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Is disparity the unfortunate consequence of minority?

While addressing health factors among sexual minorities and heterosexual beings one observes disparity among them. According to observations conducted by researchers, sexual minority women are more likely to lack health insurance and there is also a lack of medically trained personnel for the LGBTQ+ community.
Kerith Conron, an associate research scientist at Northeastern University, with his team developed research on the difference of the health conditions between homosexual and heterosexual people. According to her, the probability of gay men suffering from obesity is very low. On the contrary, lesbians are more prone to obesity as compared to heterosexual women. Conron says, “risk factors for chronic health problems are prevalent among sexual minorities and need to be added to our list of concerns.” Therefore, medical facilities need to be provided to them appropriately without any disparity.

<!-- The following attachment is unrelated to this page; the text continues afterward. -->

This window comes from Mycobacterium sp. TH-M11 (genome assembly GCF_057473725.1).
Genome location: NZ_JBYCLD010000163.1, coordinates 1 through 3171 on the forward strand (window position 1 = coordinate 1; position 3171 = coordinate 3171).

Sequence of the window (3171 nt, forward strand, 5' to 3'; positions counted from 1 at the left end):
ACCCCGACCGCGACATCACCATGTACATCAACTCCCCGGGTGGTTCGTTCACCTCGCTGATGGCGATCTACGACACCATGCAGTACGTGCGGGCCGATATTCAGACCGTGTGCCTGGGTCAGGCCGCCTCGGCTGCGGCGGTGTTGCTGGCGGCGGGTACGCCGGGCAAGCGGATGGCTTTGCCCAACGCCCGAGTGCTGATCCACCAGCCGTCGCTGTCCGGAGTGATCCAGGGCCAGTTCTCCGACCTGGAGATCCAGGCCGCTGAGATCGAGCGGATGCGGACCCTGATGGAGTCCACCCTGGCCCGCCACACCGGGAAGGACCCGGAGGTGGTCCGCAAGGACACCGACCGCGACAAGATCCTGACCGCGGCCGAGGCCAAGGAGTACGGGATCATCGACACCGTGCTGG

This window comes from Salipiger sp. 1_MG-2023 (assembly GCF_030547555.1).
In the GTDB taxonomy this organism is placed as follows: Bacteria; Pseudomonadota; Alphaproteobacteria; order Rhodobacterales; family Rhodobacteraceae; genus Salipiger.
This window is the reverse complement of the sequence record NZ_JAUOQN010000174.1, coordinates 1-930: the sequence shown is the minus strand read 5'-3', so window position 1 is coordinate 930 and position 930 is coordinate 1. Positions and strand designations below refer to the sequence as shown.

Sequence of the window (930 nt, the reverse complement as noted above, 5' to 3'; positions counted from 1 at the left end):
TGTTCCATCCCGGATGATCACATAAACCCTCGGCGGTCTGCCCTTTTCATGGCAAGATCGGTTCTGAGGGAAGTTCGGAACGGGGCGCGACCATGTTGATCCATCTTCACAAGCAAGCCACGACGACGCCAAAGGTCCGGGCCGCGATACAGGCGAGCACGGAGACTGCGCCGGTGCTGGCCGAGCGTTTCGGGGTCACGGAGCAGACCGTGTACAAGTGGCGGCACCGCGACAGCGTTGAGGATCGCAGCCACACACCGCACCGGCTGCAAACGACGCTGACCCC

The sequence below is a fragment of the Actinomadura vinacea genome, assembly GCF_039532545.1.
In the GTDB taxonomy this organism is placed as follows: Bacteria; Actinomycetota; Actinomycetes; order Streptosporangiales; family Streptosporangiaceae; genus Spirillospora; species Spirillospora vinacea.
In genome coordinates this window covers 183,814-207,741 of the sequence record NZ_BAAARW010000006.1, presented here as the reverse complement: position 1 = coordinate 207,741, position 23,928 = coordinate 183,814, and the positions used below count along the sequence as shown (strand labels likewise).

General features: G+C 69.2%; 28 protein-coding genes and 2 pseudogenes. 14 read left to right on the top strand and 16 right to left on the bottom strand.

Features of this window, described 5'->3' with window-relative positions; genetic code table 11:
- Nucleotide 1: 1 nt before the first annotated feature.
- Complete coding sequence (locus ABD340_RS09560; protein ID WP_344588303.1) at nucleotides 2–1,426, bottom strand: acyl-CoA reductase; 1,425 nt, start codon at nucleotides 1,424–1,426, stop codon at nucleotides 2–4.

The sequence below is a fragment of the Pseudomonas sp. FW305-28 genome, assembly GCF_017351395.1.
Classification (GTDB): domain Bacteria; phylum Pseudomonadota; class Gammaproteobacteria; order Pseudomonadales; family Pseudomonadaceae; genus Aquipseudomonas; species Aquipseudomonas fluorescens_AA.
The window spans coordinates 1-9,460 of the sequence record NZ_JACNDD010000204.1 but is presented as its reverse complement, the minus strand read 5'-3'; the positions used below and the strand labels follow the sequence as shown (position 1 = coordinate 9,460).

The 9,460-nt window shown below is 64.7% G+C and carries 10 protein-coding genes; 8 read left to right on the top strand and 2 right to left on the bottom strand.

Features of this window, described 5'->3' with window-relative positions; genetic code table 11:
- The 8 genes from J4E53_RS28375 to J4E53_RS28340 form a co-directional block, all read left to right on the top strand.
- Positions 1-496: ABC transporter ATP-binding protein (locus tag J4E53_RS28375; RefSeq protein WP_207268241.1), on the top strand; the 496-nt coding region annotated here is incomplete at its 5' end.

One of the issues Conron discusses is the increasing and negative social factors which include the stereotypical behaviour towards people of third genders. These social factors influence and affect a lot of health conditions in them. Therefore, Conron suggests that improving these factors and regulating the manner of urban living can guarantee reduced health disparities between different genders.
The Institute on Urban Health Research (IUHR) promotes the improvement of personal and public health of people living in urban communities. Apart from this, it becomes a responsibility of every community to contribute towards making a sustainable and comfortable environment for homosexual individuals. The disparities they face are related to problems like social stigma, discrimination, and denial of their civil and human rights which can cause high rates of psychiatric/psychological disorders and biological disorders. As a part of the research, the state needs to engage in developing more number of surveys that collect information on sexual orientation and gender identity of the LGBTQ community.
Akshara Palshetkar